Johnson & Johnson Execs Lied About Asbestos in Baby Powder Studies & New Findings Bolster Lawsuit

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Johnson’s Baby Powder has been a household staple for decades. Used to absorb moisture and aid in hygiene, the soft sweet-scented powder can be found in many a bathroom closet in the U.S.

Last Friday, the makers of the baby powder, Johnson & Johnson, found themselves out of the closet and in headline news over information that company executives have known for more than 40 years that the raw talc and finished powders have tested positive at times for small quantities of asbestos. Asbestos has been proved to cause cancer; there are no safe limits.

The reason asbestos is in the talc is that they are both minerals that naturally form together. Deposits of talc are commonly contaminated with asbestos and asbestos-like fibers. J&J crushes talc to get the silky soft substance that families have been using for generations to feel fresh.

What’s as troubling as the findings that there is asbestos in Johnson’s Baby Powder at times in trace amounts, is that company executives did nothing to alert regulators or consumers about the asbestos-laced talc but rather took great effort to squelch the information, as reported by Reuters.

Reuters exposed this troubling information through a tedious review of company memos, internal documents, and emails, writings that were held tightly by the company and courts involved in recent lawsuits against J&J but recently made public. The damning information finally became public thanks to pressure put on the courts and company by attorneys representing 11,700 plaintiffs claiming the company’s talc caused their cancers — including thousands of women with ovarian cancer. Throughout these lawsuits, J&J’s attorneys have vehemently denied that its talc contained asbestos.

The link between ovarian cancer and talc is not conclusive. It’s also not clear that the tiny amounts of asbestos reported in J&J’s past testing were capable of causing the cancers among the women involved in the lawsuits. What is indisputable is that asbestos is a well-established carcinogen.

Stronger Case for Plaintiffs in Talc Lawsuits

Armed with the information that there have been trace amounts of asbestos found in J&J’s talc, plaintiffs’ lawyers were able to shape a stronger argument against the company.

Last July, a jury in St. Louis awarded $550 million in actual damages and $4.14 billion in punitive damages in a lawsuit against J&J over claims its talc caused ovarian cancer in women who had used the company’s product for years. Twenty-two plaintiffs were involved; the families of each were awarded $25 million each.

Interesting how the jurors determined the amount of punitive damage; they multiplied the approximately $70 million J&J earned selling baby powder in an average year by the 43 years it had been since the company claimed the baby powder did not contain asbestos.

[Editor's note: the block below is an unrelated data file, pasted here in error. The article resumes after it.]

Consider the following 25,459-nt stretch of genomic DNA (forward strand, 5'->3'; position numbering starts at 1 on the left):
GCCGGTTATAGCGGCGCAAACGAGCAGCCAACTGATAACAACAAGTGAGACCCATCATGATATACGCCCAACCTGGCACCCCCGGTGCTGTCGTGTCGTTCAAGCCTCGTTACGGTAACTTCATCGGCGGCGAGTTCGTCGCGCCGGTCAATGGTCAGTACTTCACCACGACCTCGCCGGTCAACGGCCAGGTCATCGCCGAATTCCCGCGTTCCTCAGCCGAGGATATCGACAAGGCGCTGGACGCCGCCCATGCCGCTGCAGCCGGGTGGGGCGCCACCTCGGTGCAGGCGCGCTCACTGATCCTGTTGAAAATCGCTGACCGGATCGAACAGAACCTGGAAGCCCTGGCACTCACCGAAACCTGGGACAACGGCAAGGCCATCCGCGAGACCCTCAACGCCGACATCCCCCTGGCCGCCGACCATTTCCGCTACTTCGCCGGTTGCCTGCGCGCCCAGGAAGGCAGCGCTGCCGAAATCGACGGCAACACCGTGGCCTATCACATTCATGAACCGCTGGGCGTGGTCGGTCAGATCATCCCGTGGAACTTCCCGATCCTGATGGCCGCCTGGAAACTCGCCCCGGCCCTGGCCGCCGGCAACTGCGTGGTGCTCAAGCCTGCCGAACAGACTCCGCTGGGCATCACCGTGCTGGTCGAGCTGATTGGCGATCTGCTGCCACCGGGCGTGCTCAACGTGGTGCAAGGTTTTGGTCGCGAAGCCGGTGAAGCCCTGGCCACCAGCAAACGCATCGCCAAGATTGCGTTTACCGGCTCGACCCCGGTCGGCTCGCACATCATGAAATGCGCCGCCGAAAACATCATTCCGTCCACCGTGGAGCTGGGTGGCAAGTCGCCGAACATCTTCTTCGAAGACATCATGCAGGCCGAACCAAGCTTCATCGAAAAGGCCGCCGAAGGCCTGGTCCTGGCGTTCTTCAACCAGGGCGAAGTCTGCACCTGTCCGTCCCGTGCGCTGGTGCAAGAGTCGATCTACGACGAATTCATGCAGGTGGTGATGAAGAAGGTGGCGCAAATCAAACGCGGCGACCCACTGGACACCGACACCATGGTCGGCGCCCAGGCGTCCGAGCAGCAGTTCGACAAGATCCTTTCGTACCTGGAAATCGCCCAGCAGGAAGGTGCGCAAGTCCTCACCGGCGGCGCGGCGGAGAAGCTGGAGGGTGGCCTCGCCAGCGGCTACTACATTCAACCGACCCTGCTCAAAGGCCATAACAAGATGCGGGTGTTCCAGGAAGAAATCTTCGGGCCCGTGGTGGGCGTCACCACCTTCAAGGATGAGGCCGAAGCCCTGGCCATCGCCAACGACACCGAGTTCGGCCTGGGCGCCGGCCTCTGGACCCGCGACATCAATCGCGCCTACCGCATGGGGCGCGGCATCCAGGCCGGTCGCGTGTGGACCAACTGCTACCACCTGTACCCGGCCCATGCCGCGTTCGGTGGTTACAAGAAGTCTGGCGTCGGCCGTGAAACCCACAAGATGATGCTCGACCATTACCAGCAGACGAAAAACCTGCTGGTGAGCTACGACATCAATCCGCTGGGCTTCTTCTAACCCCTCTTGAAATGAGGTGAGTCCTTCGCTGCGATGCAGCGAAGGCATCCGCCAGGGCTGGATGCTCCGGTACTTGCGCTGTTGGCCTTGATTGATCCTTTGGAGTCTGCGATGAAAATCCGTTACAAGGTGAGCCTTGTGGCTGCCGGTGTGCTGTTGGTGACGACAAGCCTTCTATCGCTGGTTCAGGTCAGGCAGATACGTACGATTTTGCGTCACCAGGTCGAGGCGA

In his statement, lead plaintiffs’ counsel Mark Lanier of Houston, said Johnson & Johnson “should pull talc from the market before causing further anguish, harm, and death from a terrible disease. J&J sells the same powders in a marvelously safe corn starch variety. If J&J insists on continuing to sell talc, they should mark it with a serious warning.”

Talcum powder and asbestos are associated with other cancers besides ovarian, most notably mesothelioma and lung cancer.

FDA Doesn’t Test Cosmetics for Safety

Of concern is that talcum is found in other cosmetics, such as face powder lipstick, mascara, eye shadow, blush, and lotion. However, the FDA does not test cosmetics for safety. Except for color additives, neither makeup nor any of its ingredients require the agency’s approval. The agency says it takes the possible presence of asbestos in cosmetics very seriously, but that manufacturers and marketers are responsible for their safety.

The FDA points to voluntary standards set by the manufacturers’ trade association. When safety concerns of talc presented themselves in the 1970s, the Cosmetic, Toiletry and Fragrance Association (now the Personal Care Products Council) asked its members to use only asbestos-free talc moving forward. The problem is that there have been no government regulations to ensure this measure was implemented. The FDA is not required to test cosmetic products or their ingredients.

Talc is also used in other non-cosmetic products, such as pharmaceutical pills, chewing gum, crayons and children’s toys.

American Cancer Society Edits Web Site

Just recently, since Reuters began working on the story, the American Cancer Society changed the wording on its website regarding talc. Previously, the ACS stated that: “All talcum products used in homes have been asbestos-free since the 1970s”; now it states that products produced in the US “should be free from detectable amounts of asbestos.”

Will Johnson & Johnson halt the production of its iconic baby powder in light of the situation? Probably not. Consider that by doing so, the move may be construed as an admission of wrongdoing, prompting even more lawsuits than already exist.

Call us for Help

If you have suffered ovarian cancer and you suspect that baby powder may have contributed, please call us at Casey Law Offices: 414-272-3776.

The Reuters report can be found here:

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